The European Parliament voted last week overwhelmingly in favour of pushing for the re-casting of the EU blacklist such as to widen its scope and effect. Jersey, Guernsey, Bermuda, Bahamas, the Virgin and Cayman Islands were amongst those expressly mentioned in the discussions, where the primary call was to provide for the automatic inclusion of all countries with a 0% tax rate, whilst also raising that mere EU Member State status should not preclude admission, with the Netherlands (admitted by Dutch MEP, Mr Tang, as reputedly responsible for 8.5% of global tax avoidance) cited as an example of the current approach's ineffectiveness at providing for meaningful reduction to the avoidance of tax.
The European Commission have also offered in principle support to the European Parliament's proposal to automatically blacklist all countries with a 0% tax rate, but have suggested linking the new blacklist criteria to the OECD Pillar II proposals for a minimum tax rate, which would obviate the need for 0% to be a separate criterion and presumably widen the scope to anything below any agreed global minimum.
In any event, given that a change of approach to the EU blacklist method requires unanimous approval of all 27 EU Member States and that the European Parliament and Commission's efforts are therefore primarily political but not operative in nature (as well as bearing in mind that the European Parliament is also calling for a wider clamp down on certain EU Member States and their practices), progress in effecting significant changes to the EU blacklist process may well be slow, but it certainly seems to be the direction of travel. No doubt developments in the OECD's global tax plans will also play their part in shaping when and how such changes may materialise.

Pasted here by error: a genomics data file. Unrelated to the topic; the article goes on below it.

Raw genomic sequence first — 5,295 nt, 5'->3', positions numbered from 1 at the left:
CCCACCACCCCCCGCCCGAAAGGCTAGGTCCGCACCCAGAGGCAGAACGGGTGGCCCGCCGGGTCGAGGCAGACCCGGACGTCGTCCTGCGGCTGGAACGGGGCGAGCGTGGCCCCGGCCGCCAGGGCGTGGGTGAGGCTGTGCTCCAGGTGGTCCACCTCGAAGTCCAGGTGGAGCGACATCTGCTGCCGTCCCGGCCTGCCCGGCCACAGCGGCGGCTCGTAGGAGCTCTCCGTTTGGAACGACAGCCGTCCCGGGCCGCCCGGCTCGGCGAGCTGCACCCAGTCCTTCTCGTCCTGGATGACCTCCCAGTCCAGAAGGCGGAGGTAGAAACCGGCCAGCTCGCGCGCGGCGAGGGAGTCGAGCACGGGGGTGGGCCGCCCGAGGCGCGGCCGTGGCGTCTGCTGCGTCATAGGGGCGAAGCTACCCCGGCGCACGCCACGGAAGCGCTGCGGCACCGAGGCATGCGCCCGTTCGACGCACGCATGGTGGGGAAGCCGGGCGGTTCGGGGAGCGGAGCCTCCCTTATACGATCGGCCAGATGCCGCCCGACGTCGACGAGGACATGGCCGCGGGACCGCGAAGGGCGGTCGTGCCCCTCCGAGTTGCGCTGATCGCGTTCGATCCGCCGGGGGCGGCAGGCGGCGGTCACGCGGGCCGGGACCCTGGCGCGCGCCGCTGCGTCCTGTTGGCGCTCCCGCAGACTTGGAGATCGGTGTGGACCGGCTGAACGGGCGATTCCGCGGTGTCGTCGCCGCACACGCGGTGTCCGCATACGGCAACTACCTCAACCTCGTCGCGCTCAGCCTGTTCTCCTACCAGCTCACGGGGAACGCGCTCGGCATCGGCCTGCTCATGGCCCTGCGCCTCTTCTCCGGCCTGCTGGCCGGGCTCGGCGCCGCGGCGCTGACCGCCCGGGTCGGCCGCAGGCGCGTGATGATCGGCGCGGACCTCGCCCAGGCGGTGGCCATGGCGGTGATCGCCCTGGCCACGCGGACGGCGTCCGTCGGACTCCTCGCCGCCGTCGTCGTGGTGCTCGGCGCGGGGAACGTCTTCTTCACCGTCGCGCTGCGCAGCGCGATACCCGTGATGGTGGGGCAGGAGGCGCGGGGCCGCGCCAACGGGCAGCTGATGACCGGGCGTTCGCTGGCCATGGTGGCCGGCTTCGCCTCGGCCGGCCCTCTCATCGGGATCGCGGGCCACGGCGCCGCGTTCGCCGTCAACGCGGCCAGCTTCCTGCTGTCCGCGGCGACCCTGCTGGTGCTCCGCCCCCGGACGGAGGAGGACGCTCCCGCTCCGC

Whilst the European Parliament's vote evinces an ardent desire to legislate against perceived tax avoidance injustice, the reality is arguably more complex and nuanced, as there can be many legitimate reasons for the levying of little to no tax in certain circumstances in accordance with a jurisdiction's law and provisions by way of exercise of their fiscal sovereignty.
Interestingly, lreland shall be consulting this year a potential change from a worldwide to a territorial tax system, which if it transpires would certainly complicate EU efforts to blacklist some non-EU jurisdictions with territorial tax systems.
Gibraltar also has a territorial tax system, recently 'blessed' by the EU prior to its departure from the Union as a result of Brexit. With new Schengen-style arrangements in relation to Gibraltar having been approved in principle on the last day prior to said departure (31 December 2020, being the final day of the extended transition period) and which are to be enshrined in a treaty with the EU expected to be finalised and operative within 6 months affording greater alignment, Gibraltar may well fare better than the other British Overseas Territories if the scope of the EU blacklist is indeed extended in due course.